Spherical and parabolic coordinates can be considered to be limiting case of prolate ellipsoidal coordinates for and , respectively. In Fig. 3 the left and right images are close to these limiting situations. For , the condition cannot be satisfied, so there is no monodromy. For , the focus point collides with the boundary, and after extracting the square root of the diagram we recover the standard spectrum of again without monodromy. This leaves the sphero-conical coordinate system. Preliminary computations show that this QIS does not have monodromy. However, the spectrum does have an unexpected structure in that there is an additional separatrix.

A similar type of analysis can be done in other multiseparable systems. In particular we have already obtained preliminary results for the isotropic harmonic oscillator which again show that there is a QIS that contains this Hamiltonian for which the joint spectrum has monodromy. This will be presented in a forthcoming paper.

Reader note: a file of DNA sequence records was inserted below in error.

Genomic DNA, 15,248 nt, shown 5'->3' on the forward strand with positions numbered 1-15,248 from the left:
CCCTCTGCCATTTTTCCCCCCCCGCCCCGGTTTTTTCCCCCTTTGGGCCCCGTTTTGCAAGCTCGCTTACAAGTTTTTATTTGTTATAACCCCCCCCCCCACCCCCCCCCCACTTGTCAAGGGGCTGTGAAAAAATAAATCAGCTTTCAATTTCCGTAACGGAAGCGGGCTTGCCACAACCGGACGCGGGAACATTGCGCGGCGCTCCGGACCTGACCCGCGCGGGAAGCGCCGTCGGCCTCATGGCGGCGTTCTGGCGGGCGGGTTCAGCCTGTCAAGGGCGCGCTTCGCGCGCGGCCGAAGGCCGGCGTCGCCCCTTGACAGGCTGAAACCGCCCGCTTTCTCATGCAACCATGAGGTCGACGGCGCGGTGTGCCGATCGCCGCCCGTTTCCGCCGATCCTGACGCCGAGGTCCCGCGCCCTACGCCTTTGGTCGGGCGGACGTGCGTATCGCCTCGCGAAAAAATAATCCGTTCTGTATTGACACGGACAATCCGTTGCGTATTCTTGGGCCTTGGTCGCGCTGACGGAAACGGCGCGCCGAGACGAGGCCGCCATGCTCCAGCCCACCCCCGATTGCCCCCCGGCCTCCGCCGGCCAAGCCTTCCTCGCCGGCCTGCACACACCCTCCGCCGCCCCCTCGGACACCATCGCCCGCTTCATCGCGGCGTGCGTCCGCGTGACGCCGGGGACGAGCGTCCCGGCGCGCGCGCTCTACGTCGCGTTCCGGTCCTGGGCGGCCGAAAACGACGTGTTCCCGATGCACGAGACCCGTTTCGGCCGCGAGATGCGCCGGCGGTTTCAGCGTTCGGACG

Figure 4: Slice through the singular reduced phase space of the Kepler problem defined by the Casimir for , and the lines for . The two smaller values of correspond to a pinched torus, the larger value of corresponds to an elliptic equilibrium point.

Proof of monodromy. As mentioned in the main text we can prove the presence of monodromy by studying the analytic properties of the elliptic integrals that give the actions associated with the separation in prolate spheroidal coordinates. It turns out that these integrals do not have a smooth dependence on the values of the constants of motion and no smooth single valued continuation of the actions is possible. The computations are very similar to the ones for Euler’s two-center problem in Waalkens et al. (2004).